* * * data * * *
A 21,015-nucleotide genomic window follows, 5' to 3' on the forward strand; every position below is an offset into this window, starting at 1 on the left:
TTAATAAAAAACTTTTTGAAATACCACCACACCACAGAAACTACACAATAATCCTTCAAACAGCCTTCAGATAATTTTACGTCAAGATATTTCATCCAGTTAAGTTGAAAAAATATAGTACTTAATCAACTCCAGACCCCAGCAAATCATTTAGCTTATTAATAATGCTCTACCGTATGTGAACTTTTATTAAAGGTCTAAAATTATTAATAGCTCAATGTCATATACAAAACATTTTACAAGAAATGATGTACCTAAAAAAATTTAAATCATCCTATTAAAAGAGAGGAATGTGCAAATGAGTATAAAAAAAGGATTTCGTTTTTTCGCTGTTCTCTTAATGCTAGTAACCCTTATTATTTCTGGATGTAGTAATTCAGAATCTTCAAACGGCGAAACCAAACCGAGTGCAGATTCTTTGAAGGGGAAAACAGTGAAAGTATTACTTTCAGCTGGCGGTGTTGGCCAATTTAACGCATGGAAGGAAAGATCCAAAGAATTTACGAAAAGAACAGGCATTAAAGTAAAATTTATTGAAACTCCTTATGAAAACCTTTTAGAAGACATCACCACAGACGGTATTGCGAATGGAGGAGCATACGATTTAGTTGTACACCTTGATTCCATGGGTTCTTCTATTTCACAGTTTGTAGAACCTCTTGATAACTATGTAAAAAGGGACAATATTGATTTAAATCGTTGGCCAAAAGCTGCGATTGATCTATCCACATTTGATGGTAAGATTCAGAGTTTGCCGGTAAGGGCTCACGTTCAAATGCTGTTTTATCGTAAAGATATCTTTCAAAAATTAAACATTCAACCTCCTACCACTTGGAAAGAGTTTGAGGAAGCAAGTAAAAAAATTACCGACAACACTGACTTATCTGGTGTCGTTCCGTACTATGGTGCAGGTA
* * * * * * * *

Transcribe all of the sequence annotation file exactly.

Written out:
A 21,015-nucleotide genomic window follows, 5' to 3' on the forward strand; every position below is an offset into this window, starting at 1 on the left:
TTAATAAAAAACTTTTTGAAATACCACCACACCACAGAAACTACACAATAATCCTTCAAACAGCCTTCAGATAATTTTACGTCAAGATATTTCATCCAGTTAAGTTGAAAAAATATAGTACTTAATCAACTCCAGACCCCAGCAAATCATTTAGCTTATTAATAATGCTCTACCGTATGTGAACTTTTATTAAAGGTCTAAAATTATTAATAGCTCAATGTCATATACAAAACATTTTACAAGAAATGATGTACCTAAAAAAATTTAAATCATCCTATTAAAAGAGAGGAATGTGCAAATGAGTATAAAAAAAGGATTTCGTTTTTTCGCTGTTCTCTTAATGCTAGTAACCCTTATTATTTCTGGATGTAGTAATTCAGAATCTTCAAACGGCGAAACCAAACCGAGTGCAGATTCTTTGAAGGGGAAAACAGTGAAAGTATTACTTTCAGCTGGCGGTGTTGGCCAATTTAACGCATGGAAGGAAAGATCCAAAGAATTTACGAAAAGAACAGGCATTAAAGTAAAATTTATTGAAACTCCTTATGAAAACCTTTTAGAAGACATCACCACAGACGGTATTGCGAATGGAGGAGCATACGATTTAGTTGTACACCTTGATTCCATGGGTTCTTCTATTTCACAGTTTGTAGAACCTCTTGATAACTATGTAAAAAGGGACAATATTGATTTAAATCGTTGGCCAAAAGCTGCGATTGATCTATCCACATTTGATGGTAAGATTCAGAGTTTGCCGGTAAGGGCTCACGTTCAAATGCTGTTTTATCGTAAAGATATCTTTCAAAAATTAAACATTCAACCTCCTACCACTTGGAAAGAGTTTGAGGAAGCAAGTAAAAAAATTACCGACAACACTGACTTATCTGGTGTCGTTCCGTACTATGGTGCAGGTA